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The key to blogging, many blogging success stories would argue, is to be passionate about your subject matter. That's not a problem for the women who run fan blogs Effortless Anthropologie, J.Crew Aficionado, and Lululemon Addict. Each site details new products, sales and other aspects of these cult favorite companies; none are officially affiliated with the subjects of their devotion. As Roxy of Effortless Anthropologie says, "This blog isn't owned by, affiliated with or controlled by Anthropologie. I just really like their stuff."
That undying love isn't always reciprocated. Some companies have decidedly unfriendly relationships with these bloggers and a few would even prefer they go away.
Last month, Malaysian blogger Jules Yap, who has been running the trendy blog IkeaHackers, announced she had been slapped with a cease and desist letter from Ikea. Yap devoted her eight-year-old site to recreating Ikea furniture; her readership felt that her posts made the Swedish retailer's inventory even more attractive. Ikea, however, felt otherwise and said the site infringed on its intellectual property rights. Ikea initially demanded that Yap hand over her domain, and eventually negotiated with the blogger to let her keep the site name as long as she stopped running advertisements.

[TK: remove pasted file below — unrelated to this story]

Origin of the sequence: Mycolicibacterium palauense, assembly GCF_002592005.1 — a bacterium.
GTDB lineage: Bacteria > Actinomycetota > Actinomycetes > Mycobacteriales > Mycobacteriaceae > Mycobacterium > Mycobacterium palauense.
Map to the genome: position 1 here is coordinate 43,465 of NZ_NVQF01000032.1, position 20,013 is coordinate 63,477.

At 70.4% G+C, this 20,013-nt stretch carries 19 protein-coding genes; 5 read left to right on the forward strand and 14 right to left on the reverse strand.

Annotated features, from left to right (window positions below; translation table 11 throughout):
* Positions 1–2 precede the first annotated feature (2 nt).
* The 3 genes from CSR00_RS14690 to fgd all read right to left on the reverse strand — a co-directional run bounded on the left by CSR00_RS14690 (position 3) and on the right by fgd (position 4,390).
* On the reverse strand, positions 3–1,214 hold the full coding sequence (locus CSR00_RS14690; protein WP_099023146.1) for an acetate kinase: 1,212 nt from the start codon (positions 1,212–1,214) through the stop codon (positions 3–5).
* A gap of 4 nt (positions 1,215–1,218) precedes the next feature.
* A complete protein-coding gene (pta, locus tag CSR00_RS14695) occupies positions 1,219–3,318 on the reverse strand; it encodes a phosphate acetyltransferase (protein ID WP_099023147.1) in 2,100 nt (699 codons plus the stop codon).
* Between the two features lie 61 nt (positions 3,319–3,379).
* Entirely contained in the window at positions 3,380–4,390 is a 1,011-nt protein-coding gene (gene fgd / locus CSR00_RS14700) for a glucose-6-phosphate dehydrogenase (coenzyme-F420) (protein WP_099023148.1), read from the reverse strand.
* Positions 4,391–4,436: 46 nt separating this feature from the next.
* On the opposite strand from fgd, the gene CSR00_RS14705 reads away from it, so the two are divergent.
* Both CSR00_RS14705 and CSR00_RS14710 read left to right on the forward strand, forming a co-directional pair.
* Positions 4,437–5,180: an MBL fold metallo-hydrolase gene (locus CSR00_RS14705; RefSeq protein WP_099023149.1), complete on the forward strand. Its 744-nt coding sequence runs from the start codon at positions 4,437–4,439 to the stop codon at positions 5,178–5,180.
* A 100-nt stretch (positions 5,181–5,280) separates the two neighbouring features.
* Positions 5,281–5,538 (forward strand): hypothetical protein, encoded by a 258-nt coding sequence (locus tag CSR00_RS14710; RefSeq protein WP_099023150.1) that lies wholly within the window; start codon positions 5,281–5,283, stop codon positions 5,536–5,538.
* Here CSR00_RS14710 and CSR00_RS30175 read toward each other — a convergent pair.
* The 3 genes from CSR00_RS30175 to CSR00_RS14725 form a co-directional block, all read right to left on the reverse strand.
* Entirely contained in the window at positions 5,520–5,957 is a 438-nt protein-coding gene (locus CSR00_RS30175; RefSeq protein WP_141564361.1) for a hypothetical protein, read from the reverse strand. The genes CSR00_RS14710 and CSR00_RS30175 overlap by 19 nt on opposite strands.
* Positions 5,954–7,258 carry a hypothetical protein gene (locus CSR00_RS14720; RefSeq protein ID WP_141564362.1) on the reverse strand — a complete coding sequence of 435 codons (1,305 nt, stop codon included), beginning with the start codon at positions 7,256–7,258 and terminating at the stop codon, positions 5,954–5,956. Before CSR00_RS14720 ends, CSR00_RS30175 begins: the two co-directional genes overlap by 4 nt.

"I was crushed. I did not have an inkling that this would happen," Yap told Racked in an email. "It was their first 'official' communication with me and imagine my shock to receive a C&D. I tried to reason with them that Ikeahackers has been around since 2006 and they have not raised any objections…. I had no indication that my site was frowned upon up in the blue & yellow mothership."